Is there any better time of year than the beginning of your sports team’s season? That’s how I’m feeling today as I reflect on the first six Colorado Rockies games. I am pumped, I am psyched, I am hopeful.
Every season, we fans start over. No matter what happened the previous year, or years, we believe that this could be the season we’ll see our team go all the way. Some pick win-loss records on opening day, others get into a routine where what they wear on game day matters, others go through a series of rituals to repeat whatever they did on game winning day, or change whatever they did on game losing day.
I’m a fan. Growing up with four brothers who’d listen to games on the radio, raising three sons who all played the sport, and covering sports in San Francisco, Denver and Houston, I’ve grown to love the month of April like no other.
It’s fun for someone like me to track with Purple Row online, where even I can write a fanpost or create a fanshot. Writer Drew Creasman says that’s because the site is for both the hard core and casual fan, and that includes “anyone who has a passing interest in the game. My brother loves baseball but he doesn’t have the time to watch, so he asks me about the team. He’s what you call a casual fan, but still a true fan,” continues Creasman. “I know some hard core fans get frustrated by what they describe as bandwagon fans, but I believe everyone gets to define their own fandom.”
Don’t you love having your own fandom? It’s even a word, defined by Merriam Webster as ” (1) all the fans (as of a sport) and (2) the state or attitude of being a fan.”
Daniel Wann, a psychology professor at Murray State University has written Sport Fans: The Psychology And Social Impact Of Spectators :
It is important to remember that fans are driven by a variety of motives. You can’t paint them with one brush stroke. Some are driven by the entertainment of the sport, some want to see a good contest. Some are there for social reasons, while others are there to see beautiful plays.
Sports fandom is very social and 98 percent of the fans who attend a game meet up with other people going to, or at the game. It is more than just an event because it is voluntary. Where else do you spend big money and have a 50-50 chance of being displeased (if the team loses)? If you order pizza and it is delivered cold three times in a row, you won’t order from that business again; not so with sports fans.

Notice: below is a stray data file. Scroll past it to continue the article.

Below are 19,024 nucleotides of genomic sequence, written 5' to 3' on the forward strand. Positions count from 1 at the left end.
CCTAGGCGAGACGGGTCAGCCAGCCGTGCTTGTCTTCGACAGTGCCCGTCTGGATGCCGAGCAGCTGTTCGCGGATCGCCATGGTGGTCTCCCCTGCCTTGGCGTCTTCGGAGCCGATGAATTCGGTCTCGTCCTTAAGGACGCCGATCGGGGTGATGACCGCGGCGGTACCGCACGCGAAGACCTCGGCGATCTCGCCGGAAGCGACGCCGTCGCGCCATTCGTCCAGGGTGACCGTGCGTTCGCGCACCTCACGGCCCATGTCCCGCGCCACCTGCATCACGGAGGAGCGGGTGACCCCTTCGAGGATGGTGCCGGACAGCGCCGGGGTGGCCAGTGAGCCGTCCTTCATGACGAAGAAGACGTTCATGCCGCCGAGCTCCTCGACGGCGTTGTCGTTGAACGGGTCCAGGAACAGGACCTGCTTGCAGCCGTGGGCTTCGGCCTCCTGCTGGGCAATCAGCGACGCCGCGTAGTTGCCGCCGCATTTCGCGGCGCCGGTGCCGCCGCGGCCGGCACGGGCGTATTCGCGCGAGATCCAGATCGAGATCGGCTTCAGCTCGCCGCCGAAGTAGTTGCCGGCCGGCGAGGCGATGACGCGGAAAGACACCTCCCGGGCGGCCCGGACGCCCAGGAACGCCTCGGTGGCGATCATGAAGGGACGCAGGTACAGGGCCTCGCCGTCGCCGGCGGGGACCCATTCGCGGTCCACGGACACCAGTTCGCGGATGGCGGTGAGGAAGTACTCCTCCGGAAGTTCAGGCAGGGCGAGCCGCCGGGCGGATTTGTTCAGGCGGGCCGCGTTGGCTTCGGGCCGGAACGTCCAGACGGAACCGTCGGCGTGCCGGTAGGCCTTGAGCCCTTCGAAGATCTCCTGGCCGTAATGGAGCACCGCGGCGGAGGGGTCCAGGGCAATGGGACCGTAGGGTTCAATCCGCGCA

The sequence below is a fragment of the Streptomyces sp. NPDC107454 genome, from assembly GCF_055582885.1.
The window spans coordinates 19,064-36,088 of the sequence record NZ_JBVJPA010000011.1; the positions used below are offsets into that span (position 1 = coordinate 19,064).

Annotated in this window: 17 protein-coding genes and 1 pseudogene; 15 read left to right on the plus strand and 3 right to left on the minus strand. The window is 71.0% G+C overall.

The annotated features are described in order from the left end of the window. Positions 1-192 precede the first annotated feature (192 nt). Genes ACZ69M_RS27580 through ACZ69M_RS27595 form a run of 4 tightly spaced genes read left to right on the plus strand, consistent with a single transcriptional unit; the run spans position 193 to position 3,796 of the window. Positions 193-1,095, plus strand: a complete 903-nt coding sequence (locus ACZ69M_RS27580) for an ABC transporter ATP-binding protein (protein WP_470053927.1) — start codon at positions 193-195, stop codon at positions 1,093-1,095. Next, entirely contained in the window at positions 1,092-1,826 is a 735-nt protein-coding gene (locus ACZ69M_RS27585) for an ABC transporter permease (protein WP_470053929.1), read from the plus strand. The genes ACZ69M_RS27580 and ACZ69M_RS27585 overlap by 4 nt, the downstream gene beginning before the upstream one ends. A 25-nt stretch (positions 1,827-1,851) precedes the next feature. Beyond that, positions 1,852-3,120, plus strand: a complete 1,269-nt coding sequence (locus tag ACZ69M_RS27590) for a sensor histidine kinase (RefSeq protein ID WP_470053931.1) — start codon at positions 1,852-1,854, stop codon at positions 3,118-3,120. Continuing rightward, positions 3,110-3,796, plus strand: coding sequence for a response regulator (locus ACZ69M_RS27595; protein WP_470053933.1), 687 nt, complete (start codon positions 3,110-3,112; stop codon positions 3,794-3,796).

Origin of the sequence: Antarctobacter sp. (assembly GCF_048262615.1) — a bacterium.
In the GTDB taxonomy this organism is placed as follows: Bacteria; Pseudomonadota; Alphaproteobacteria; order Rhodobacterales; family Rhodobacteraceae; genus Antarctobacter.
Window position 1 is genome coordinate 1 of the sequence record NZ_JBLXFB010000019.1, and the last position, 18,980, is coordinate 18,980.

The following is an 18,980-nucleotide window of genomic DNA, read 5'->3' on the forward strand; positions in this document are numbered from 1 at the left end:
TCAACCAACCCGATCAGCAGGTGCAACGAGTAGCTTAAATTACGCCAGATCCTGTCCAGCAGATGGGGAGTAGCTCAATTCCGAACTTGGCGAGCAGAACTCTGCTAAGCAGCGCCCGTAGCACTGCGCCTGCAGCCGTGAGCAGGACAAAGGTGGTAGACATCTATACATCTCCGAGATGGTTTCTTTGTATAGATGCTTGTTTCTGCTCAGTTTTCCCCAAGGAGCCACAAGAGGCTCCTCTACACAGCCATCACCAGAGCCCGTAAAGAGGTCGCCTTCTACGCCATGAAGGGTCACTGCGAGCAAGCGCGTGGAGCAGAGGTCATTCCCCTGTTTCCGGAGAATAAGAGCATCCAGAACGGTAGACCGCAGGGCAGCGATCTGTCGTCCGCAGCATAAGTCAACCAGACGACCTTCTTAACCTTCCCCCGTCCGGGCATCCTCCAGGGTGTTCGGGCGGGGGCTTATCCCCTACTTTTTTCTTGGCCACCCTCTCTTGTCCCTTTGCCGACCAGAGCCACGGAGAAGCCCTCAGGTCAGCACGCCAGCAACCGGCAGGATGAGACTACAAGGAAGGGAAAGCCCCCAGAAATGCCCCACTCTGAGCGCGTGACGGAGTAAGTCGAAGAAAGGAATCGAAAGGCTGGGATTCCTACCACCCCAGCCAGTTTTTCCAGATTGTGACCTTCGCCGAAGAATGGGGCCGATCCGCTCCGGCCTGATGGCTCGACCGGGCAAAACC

My good friend Kelli Miller lives and breathes Rockies purple. For her birthday this weekend she was at the Rockies game against the Cubs, of course. They lost on Saturday, the day she wore this brand new Rockies jersey, “and I will never wear it again. Ever! Bad luck.” She’s actually completely tuned into every item that’s broadcast, televised, written, tweeted and shared about the Colorado Rockies, and had to very loudly (and correctly) tell me to stop yelling, “Go CJ, you rock!”
“Who’s CJ? It’s DJ, you dork,” she said laughing at me. That would be DJ LeMahieu, second basemen and unstoppable hitter for the Rockies in these first six games.
Superstition is huge for baseball players and fans alike. Creasman says that’s in part because as fans, “we believe that we can actually impact the game. Last week, I was wrapping up a story on the Rockies when everything changed in the 9th, and it went into extra innings. I deleted my entire story and even switched the couch from where I was writing the story. I didn’t write another word until the game ended, and thankfully the Rockies won!”
As a Rockies fan you probably know that when Jason Giambi played for the team, and every other team he was on, if he was in a slump it was the gold thong to the rescue. Seriously! For former Rockies great Larry Walker it was the number 3, his jersey number 33, and everything he did circled around 3’s.
Something about knowing how important it is for players to win, even with strange rituals, connects us more deeply.
And you know what else connects fans? Losing. While I don’t like hearing that, Creasman refers to “how sweet it is when a struggling team has success. Rockies fans may moan about the last four seasons, but we don’t have anything on other major league teams who’ve been losing as long as the Rockies have been around.” How about 20 losing seasons in a row for the Pittsburgh Pirates, 16 for the Philadelphia Phillies, and 15 for both the Boston Red Sox and the A’s?
Dr. Wann has a point about the comradery that, win or lose, actually rings pretty true for me:
Fans who make a connection with a local team have better societal connections. Identification with local teams have been shown to be related to lower depression, lower loneliness and feelings of alienation, higher self esteem, higher energy levels and greater levels of trust in people, as well as greater satisfaction in social life.
Well, maybe. When I left Coors Field on Saturday night, I wasn’t really bonding with other fans, I was frustrated. And with the tough loss on Sunday, I’m heavy hearted. But I guess I’m not alone. The Rockies do well on the road, but their next 25 games are against division rivals.
4-2, not a bad way to start the 2015 season. Only 156 more to go. Woohoo!
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